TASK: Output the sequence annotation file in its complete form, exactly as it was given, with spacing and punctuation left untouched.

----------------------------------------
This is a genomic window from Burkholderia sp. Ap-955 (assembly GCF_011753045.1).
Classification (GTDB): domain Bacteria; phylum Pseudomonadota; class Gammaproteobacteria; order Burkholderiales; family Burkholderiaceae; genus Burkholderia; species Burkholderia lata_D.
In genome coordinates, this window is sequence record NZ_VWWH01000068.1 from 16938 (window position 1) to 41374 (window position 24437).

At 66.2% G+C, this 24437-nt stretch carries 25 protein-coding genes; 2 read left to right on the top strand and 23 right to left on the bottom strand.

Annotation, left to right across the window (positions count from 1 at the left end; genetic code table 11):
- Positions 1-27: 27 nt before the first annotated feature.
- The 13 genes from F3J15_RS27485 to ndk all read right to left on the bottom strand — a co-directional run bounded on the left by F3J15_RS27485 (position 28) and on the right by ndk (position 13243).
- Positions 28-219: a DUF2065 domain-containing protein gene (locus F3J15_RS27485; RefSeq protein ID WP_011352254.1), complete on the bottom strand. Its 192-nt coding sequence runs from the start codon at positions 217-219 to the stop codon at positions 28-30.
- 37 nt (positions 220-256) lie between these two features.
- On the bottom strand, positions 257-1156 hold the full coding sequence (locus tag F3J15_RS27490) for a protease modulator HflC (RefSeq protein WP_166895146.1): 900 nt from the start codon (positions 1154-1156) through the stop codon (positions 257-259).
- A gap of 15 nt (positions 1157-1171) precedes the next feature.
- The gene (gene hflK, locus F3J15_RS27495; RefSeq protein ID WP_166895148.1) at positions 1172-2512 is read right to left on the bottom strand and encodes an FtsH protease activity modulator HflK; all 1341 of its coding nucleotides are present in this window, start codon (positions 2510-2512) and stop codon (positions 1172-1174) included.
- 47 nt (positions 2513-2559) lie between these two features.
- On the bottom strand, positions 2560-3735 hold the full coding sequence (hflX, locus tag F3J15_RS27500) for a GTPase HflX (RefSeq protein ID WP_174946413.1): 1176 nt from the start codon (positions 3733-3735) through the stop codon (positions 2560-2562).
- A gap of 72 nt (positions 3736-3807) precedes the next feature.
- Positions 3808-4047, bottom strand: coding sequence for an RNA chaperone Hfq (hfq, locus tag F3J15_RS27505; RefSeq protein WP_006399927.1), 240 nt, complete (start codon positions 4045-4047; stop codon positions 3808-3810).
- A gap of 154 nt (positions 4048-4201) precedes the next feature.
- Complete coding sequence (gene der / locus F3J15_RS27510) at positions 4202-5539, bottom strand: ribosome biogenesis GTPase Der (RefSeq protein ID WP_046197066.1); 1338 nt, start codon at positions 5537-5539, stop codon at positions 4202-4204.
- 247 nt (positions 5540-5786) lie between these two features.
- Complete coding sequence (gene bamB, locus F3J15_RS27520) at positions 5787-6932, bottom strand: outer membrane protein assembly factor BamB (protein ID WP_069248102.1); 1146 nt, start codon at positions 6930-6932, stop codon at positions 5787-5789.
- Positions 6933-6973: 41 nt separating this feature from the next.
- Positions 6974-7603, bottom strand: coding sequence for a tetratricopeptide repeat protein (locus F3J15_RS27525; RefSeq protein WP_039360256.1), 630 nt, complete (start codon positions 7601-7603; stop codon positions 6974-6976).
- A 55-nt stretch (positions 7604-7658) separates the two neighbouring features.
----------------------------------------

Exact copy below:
This is a genomic window from Burkholderia sp. Ap-955 (assembly GCF_011753045.1).
Classification (GTDB): domain Bacteria; phylum Pseudomonadota; class Gammaproteobacteria; order Burkholderiales; family Burkholderiaceae; genus Burkholderia; species Burkholderia lata_D.
In genome coordinates, this window is sequence record NZ_VWWH01000068.1 from 16938 (window position 1) to 41374 (window position 24437).

At 66.2% G+C, this 24437-nt stretch carries 25 protein-coding genes; 2 read left to right on the top strand and 23 right to left on the bottom strand.

Annotation, left to right across the window (positions count from 1 at the left end; genetic code table 11):
- Positions 1-27: 27 nt before the first annotated feature.
- The 13 genes from F3J15_RS27485 to ndk all read right to left on the bottom strand — a co-directional run bounded on the left by F3J15_RS27485 (position 28) and on the right by ndk (position 13243).
- Positions 28-219: a DUF2065 domain-containing protein gene (locus F3J15_RS27485; RefSeq protein ID WP_011352254.1), complete on the bottom strand. Its 192-nt coding sequence runs from the start codon at positions 217-219 to the stop codon at positions 28-30.
- 37 nt (positions 220-256) lie between these two features.
- On the bottom strand, positions 257-1156 hold the full coding sequence (locus tag F3J15_RS27490) for a protease modulator HflC (RefSeq protein WP_166895146.1): 900 nt from the start codon (positions 1154-1156) through the stop codon (positions 257-259).
- A gap of 15 nt (positions 1157-1171) precedes the next feature.
- The gene (gene hflK, locus F3J15_RS27495; RefSeq protein ID WP_166895148.1) at positions 1172-2512 is read right to left on the bottom strand and encodes an FtsH protease activity modulator HflK; all 1341 of its coding nucleotides are present in this window, start codon (positions 2510-2512) and stop codon (positions 1172-1174) included.
- 47 nt (positions 2513-2559) lie between these two features.
- On the bottom strand, positions 2560-3735 hold the full coding sequence (hflX, locus tag F3J15_RS27500) for a GTPase HflX (RefSeq protein ID WP_174946413.1): 1176 nt from the start codon (positions 3733-3735) through the stop codon (positions 2560-2562).
- A gap of 72 nt (positions 3736-3807) precedes the next feature.
- Positions 3808-4047, bottom strand: coding sequence for an RNA chaperone Hfq (hfq, locus tag F3J15_RS27505; RefSeq protein WP_006399927.1), 240 nt, complete (start codon positions 4045-4047; stop codon positions 3808-3810).
- A gap of 154 nt (positions 4048-4201) precedes the next feature.
- Complete coding sequence (gene der / locus F3J15_RS27510) at positions 4202-5539, bottom strand: ribosome biogenesis GTPase Der (RefSeq protein ID WP_046197066.1); 1338 nt, start codon at positions 5537-5539, stop codon at positions 4202-4204.
- 247 nt (positions 5540-5786) lie between these two features.
- Complete coding sequence (gene bamB, locus F3J15_RS27520) at positions 5787-6932, bottom strand: outer membrane protein assembly factor BamB (protein ID WP_069248102.1); 1146 nt, start codon at positions 6930-6932, stop codon at positions 5787-5789.
- Positions 6933-6973: 41 nt separating this feature from the next.
- Positions 6974-7603, bottom strand: coding sequence for a tetratricopeptide repeat protein (locus F3J15_RS27525; RefSeq protein WP_039360256.1), 630 nt, complete (start codon positions 7601-7603; stop codon positions 6974-6976).
- A 55-nt stretch (positions 7604-7658) separates the two neighbouring features.